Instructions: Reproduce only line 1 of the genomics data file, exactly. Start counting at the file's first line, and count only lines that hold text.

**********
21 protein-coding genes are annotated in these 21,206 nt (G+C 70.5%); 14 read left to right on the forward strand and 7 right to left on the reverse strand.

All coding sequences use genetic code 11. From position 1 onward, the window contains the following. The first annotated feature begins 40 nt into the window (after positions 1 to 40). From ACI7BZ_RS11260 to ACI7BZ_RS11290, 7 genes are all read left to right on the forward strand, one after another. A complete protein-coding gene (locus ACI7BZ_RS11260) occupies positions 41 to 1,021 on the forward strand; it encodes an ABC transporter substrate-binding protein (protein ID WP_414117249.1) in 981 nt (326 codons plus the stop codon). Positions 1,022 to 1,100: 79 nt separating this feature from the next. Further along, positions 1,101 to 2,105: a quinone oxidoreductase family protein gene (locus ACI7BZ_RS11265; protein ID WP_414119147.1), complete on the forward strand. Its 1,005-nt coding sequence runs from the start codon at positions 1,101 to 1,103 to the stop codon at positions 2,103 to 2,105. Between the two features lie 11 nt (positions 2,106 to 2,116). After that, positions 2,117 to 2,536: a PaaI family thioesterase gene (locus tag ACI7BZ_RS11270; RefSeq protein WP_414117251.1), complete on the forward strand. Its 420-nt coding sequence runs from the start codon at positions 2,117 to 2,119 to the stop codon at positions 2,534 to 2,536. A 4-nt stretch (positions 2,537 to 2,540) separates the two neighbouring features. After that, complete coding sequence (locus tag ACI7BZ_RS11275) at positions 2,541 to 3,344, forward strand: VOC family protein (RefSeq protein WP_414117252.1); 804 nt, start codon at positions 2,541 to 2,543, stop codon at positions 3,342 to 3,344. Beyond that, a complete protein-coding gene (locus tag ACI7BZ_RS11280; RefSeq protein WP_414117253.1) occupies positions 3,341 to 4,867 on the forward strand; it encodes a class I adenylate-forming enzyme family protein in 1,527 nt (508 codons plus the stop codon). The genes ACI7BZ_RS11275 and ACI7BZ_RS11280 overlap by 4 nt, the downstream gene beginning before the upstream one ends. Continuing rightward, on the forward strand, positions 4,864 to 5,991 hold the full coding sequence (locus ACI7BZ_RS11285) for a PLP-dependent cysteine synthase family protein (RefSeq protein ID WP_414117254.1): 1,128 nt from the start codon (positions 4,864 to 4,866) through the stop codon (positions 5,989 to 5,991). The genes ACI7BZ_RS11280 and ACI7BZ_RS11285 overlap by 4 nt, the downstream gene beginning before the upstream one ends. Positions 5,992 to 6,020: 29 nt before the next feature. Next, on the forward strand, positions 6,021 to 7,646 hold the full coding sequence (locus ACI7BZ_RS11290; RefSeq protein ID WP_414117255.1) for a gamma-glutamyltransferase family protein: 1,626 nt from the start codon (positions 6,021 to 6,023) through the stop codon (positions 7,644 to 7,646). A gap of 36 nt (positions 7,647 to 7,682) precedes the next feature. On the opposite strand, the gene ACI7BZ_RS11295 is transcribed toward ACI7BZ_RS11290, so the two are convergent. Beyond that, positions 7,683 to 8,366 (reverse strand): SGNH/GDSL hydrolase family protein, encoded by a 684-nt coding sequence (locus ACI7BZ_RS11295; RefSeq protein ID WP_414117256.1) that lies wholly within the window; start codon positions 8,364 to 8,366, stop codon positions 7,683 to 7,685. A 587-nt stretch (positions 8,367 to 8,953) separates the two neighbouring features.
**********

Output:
21 protein-coding genes are annotated in these 21,206 nt (G+C 70.5%); 14 read left to right on the forward strand and 7 right to left on the reverse strand.